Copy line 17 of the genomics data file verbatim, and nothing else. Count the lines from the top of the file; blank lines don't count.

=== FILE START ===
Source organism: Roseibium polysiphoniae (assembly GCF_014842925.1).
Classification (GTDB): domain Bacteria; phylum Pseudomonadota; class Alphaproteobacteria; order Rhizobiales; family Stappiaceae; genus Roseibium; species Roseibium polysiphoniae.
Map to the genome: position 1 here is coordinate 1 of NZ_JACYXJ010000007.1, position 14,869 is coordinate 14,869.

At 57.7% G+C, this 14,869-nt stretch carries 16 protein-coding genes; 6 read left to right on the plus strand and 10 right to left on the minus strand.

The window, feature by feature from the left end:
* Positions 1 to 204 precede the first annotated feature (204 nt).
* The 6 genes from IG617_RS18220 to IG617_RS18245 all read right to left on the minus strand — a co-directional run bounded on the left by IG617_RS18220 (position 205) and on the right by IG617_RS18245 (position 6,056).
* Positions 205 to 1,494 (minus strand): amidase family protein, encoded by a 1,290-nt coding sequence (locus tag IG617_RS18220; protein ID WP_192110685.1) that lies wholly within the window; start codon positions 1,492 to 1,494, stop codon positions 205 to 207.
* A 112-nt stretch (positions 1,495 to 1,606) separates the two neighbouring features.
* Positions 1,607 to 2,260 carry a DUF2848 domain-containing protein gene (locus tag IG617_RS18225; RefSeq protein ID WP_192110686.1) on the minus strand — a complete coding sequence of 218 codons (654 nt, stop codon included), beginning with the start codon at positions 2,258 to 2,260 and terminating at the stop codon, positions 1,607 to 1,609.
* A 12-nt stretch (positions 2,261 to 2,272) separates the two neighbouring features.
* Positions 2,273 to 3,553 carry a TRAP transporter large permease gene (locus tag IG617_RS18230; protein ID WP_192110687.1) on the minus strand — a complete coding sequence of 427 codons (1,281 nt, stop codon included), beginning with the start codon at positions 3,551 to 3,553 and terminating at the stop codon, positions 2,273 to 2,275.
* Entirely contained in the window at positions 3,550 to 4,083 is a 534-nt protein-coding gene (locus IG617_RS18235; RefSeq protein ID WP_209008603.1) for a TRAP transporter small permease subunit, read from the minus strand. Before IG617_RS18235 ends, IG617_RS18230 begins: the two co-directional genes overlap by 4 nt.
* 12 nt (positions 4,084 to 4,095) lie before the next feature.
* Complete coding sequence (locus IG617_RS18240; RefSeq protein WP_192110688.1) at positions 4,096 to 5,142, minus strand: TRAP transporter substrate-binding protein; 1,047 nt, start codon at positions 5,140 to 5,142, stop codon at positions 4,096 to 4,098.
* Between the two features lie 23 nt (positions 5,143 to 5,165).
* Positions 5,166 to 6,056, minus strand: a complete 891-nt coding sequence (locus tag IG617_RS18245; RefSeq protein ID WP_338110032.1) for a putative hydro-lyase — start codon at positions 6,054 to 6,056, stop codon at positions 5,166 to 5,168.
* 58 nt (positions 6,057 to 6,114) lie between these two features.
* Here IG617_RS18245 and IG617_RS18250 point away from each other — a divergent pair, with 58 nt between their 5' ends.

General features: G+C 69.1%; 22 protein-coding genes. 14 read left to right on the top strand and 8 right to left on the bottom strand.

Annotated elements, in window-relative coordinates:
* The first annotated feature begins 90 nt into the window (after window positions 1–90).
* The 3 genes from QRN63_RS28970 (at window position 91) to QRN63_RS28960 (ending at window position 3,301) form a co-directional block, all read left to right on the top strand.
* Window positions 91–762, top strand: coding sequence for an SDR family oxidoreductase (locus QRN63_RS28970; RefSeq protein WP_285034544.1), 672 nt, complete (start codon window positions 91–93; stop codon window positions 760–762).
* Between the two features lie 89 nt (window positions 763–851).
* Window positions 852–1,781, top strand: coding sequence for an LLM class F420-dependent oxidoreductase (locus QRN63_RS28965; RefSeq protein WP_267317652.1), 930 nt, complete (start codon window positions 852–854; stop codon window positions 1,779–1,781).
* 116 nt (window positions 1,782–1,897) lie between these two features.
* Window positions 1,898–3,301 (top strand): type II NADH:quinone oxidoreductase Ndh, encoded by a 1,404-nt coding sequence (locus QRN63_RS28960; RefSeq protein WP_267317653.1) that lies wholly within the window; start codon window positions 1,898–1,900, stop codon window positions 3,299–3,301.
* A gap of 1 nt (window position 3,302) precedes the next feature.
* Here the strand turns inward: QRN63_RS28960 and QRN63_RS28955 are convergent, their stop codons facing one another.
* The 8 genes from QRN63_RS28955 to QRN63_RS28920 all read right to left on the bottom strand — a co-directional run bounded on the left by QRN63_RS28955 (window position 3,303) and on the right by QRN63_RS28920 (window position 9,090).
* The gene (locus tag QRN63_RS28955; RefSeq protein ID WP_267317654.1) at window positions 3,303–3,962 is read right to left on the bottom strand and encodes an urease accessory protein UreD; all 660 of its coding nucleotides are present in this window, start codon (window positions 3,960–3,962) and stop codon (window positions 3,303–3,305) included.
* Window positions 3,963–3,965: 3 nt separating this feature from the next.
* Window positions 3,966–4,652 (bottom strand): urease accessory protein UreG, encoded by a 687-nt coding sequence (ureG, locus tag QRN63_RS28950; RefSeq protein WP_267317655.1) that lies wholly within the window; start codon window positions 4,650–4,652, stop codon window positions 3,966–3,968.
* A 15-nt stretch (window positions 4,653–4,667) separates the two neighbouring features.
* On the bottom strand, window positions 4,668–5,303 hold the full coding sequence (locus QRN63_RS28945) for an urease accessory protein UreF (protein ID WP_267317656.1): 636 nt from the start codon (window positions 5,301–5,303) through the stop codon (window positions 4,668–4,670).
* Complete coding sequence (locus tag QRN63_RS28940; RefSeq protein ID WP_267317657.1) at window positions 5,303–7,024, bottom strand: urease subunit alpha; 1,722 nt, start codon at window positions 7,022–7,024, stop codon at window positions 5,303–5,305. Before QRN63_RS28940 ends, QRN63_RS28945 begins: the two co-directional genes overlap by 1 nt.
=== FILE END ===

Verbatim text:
* Positions 5,166 to 6,056, minus strand: a complete 891-nt coding sequence (locus tag IG617_RS18245; RefSeq protein ID WP_338110032.1) for a putative hydro-lyase — start codon at positions 6,054 to 6,056, stop codon at positions 5,166 to 5,168.